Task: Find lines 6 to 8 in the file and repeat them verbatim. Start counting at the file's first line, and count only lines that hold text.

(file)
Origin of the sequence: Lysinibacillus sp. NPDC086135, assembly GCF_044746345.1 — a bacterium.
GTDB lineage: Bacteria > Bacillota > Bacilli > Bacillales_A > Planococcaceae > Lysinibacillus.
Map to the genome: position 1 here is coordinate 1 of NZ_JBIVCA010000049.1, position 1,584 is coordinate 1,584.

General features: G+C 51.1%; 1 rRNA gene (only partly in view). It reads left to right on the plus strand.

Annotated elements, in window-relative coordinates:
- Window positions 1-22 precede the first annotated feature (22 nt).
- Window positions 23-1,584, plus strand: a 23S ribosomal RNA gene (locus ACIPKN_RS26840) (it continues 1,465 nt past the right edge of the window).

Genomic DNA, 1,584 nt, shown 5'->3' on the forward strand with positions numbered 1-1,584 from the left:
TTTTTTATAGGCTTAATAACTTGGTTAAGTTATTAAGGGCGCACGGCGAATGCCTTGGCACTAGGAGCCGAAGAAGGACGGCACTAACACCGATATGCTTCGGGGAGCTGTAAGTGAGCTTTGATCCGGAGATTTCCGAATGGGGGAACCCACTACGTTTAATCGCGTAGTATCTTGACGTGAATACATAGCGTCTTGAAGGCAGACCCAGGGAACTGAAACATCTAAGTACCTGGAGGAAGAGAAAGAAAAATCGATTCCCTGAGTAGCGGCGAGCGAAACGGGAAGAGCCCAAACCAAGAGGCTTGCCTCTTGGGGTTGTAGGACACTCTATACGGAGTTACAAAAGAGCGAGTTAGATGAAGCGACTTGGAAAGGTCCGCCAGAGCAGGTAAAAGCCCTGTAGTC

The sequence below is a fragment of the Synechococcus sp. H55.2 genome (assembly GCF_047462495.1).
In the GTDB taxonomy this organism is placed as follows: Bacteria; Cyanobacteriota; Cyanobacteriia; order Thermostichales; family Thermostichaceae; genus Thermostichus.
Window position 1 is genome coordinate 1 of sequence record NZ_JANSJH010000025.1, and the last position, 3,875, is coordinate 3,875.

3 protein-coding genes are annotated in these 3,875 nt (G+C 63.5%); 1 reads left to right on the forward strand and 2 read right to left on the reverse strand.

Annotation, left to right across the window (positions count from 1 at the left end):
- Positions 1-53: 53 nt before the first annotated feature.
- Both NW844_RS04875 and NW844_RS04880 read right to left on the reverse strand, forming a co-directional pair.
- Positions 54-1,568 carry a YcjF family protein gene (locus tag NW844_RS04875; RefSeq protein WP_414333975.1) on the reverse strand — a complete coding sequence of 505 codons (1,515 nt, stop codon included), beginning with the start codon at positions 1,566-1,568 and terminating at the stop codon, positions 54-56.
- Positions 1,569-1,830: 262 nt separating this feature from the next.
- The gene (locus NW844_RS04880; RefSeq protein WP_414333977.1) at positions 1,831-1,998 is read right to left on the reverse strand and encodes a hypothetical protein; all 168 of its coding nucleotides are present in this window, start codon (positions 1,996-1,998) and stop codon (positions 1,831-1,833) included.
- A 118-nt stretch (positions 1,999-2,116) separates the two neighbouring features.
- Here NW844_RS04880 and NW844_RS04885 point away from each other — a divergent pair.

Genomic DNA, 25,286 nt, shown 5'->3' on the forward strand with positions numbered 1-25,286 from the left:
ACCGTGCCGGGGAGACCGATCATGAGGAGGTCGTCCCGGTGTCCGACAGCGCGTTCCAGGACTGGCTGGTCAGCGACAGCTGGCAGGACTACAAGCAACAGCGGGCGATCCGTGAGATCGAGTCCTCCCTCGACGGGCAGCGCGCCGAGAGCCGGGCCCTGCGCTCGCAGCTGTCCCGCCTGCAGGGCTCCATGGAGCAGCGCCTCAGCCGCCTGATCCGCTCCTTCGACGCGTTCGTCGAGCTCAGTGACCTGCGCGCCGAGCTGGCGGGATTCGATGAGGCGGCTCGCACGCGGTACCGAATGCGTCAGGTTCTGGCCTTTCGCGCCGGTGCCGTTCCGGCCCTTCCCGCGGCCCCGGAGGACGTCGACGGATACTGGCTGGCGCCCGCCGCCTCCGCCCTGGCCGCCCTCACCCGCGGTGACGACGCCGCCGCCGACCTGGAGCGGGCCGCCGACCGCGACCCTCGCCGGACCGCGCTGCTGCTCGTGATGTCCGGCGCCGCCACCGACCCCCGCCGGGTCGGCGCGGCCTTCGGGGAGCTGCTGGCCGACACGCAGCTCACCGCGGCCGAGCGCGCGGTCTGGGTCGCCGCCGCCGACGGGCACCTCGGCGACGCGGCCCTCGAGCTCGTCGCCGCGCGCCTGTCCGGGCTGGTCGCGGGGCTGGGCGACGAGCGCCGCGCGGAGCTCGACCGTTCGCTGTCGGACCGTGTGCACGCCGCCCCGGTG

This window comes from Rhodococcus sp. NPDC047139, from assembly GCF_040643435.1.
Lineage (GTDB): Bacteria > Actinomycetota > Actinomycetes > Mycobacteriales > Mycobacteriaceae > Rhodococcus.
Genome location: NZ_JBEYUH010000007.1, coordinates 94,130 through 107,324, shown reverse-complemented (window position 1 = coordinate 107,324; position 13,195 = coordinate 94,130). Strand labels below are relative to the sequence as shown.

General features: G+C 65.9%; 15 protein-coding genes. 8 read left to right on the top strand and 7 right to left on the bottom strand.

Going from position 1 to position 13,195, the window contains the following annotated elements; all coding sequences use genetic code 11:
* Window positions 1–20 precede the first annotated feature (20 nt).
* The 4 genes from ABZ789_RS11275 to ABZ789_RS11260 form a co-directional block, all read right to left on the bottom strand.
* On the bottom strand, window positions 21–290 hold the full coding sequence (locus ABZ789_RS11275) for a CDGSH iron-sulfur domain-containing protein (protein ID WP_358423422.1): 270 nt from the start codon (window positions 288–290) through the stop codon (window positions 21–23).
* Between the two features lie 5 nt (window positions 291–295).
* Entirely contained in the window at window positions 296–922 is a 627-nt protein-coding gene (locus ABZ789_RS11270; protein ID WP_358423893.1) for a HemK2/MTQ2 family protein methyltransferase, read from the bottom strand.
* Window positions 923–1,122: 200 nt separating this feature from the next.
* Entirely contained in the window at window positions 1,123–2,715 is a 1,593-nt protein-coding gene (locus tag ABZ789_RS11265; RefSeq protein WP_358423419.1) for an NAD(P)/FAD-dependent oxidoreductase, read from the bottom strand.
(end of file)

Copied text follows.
- Window positions 1-22 precede the first annotated feature (22 nt).
- Window positions 23-1,584, plus strand: a 23S ribosomal RNA gene (locus ACIPKN_RS26840) (it continues 1,465 nt past the right edge of the window).

Genomic DNA, 1,584 nt, shown 5'->3' on the forward strand with positions numbered 1-1,584 from the left: